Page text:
The accident had happened on the last day of the International Niagara Carnival and more then 30,000 people had reportedly turned out to see the event. Other acts included Oscar Williams, a local steeplejack who called himself ‘The Great Houdin’, walking above falls on a high wire. Houdin had already failed to cross in the same place in 1910 and this time the tightrope was too slack. He was marooned for half an hour about 100 metres from the Canadian side of the gorge before he could be rescued. This was followed by Leach’s attempt, so the crowd had really got their money’s worth watching all the drama unfold that day!
Despite the newspapers tragic prognosis Bobby Leach did recover and just one month after the incident was ready to try his greatest feat of all.
All the shenanigans in the river had been leading up to just one thing, Bobby Leach’s ultimate ambition – to go over the falls in a barrel. This madcap feat had not been attempted since the first ever person to do so, ten year previously in 1901 – Annie Edson Taylor, an American schoolteacher. After barely surviving the ordeal Annie advised that no one else should try it!
“If it was with my dying breath, I would caution anyone against attempting the feat … I would sooner walk up to the mouth of a cannon, knowing it was going to blow me to pieces than make another trip over the Fall.”Annie Edson Taylor
But Bobby Leach, despite the very real danger and the fact that he had almost died just a few weeks previous, was determined that this would be the very pinnacle of his career. When he announced his plan to recreate Annie’s achievement there were mixed feelings about the idea. Some applauded his bravery, some complained that it was just a foolish publicity stunt and others thought he had completely lost his senses. Much was also made of his age, he was by then at least 53 years old, and the newspapers started referring to him as ‘Old Bobby’.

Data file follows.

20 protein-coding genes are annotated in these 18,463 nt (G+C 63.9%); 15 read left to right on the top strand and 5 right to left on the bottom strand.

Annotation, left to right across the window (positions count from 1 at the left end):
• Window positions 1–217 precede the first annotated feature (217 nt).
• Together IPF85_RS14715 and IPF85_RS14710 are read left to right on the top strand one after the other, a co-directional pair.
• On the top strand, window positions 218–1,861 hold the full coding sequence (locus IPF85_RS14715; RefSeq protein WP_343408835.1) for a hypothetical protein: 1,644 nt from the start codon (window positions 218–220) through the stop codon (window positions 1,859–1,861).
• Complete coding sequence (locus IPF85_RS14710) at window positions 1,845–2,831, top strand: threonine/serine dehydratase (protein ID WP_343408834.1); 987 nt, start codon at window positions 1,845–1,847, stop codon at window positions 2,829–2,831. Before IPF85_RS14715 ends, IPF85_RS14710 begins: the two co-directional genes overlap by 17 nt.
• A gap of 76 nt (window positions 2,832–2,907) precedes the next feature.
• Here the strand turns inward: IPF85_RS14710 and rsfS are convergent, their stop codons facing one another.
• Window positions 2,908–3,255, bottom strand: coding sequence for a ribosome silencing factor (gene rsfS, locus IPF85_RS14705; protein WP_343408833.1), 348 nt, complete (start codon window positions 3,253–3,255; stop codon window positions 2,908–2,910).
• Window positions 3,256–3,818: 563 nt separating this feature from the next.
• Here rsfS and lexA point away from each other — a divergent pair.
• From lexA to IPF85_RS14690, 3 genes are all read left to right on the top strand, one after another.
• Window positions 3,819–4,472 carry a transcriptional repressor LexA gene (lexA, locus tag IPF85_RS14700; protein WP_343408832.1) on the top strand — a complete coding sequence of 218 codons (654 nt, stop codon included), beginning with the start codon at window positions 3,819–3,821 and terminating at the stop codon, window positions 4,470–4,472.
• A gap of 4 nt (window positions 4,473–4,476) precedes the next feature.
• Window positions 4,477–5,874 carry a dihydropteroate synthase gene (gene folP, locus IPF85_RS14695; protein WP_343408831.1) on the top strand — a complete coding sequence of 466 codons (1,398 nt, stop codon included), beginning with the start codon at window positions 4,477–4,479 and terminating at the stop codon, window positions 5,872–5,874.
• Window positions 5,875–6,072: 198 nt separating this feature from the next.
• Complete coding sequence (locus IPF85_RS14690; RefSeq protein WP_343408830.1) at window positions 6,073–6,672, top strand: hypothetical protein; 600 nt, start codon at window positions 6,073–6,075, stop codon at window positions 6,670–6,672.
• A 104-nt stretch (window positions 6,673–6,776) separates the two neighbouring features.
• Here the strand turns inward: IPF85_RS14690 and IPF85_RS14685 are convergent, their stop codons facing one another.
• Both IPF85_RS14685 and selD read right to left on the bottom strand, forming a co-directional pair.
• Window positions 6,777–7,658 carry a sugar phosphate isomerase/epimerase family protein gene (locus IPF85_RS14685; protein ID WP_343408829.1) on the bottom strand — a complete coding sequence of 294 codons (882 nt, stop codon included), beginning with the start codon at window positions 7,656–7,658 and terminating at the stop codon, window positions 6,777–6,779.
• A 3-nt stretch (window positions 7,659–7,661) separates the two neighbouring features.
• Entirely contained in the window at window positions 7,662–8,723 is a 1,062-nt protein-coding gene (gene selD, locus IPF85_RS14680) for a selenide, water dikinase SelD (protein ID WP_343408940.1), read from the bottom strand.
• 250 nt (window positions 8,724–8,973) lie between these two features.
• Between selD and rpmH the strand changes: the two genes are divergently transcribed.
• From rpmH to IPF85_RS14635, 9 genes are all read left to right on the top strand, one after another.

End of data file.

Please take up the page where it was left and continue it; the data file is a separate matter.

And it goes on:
However Bobby may not have been as foolhardy as you might first think, in fact, it is important to note that his so-called ‘barrel’ did not look as you might imagine. In January 1911 the Illustrated London News carried a picture of him beside a contraption that looked more like a submarine than a barrel. The picture seems to show Bobby standing beside it, with the ground covered in thick snow.
However, for whatever reason this was not the design that was used in the end, Bobby was to ‘shoot the falls’ in what was more of a metal capsule. Made of steel, it was roughly 7ft long and 3ft wide, with padding lining the walls, wooden bumpers on the outside and even a little viewing window. Bobby was slung inside in a kind of sting hammock designed to try and stop him bouncing around too much.
Shooting the Falls
“Leach entered the water a mile above the falls and with amazing speed hustled down towards them. On the way he collided several times with huge rocks. Sometimes the barrel rested in the crest of the waves like a cork, at other times it disappeared beneath the torrent.”Airdrie & CoatBridge Advertiser, 29th July 1911
The Horseshoe Falls are the largest of the three falls at Niagara, here the water plunges 52m (168ft) here at a rate of 2,271,247 litres per second. And this was to be the site of Leach’s greatest triumph. So on 25th July at 2.55pm after months of delays and considerable expense, Bobby was strapped into the barrel at the mouth of Chippawa Creek. The event had been widely publicised so thousands had turned out to watch.
The barrel went over the edge of the falls at 3.13pm and a Daily Record reporter who was there described the moment:
“As the barrel approached the brink, the multitude of voices hushed, as if by magic, and the silence was intense as the fearful plunge was made. Not a sound was heard except for the roar of the cataract until ‘there he is’ was shouted by dozens of voices as the barrel reappeared in the seething, bubbling waters below, some little distance below the falls. The next question naturally was ‘Does Leach still live’?”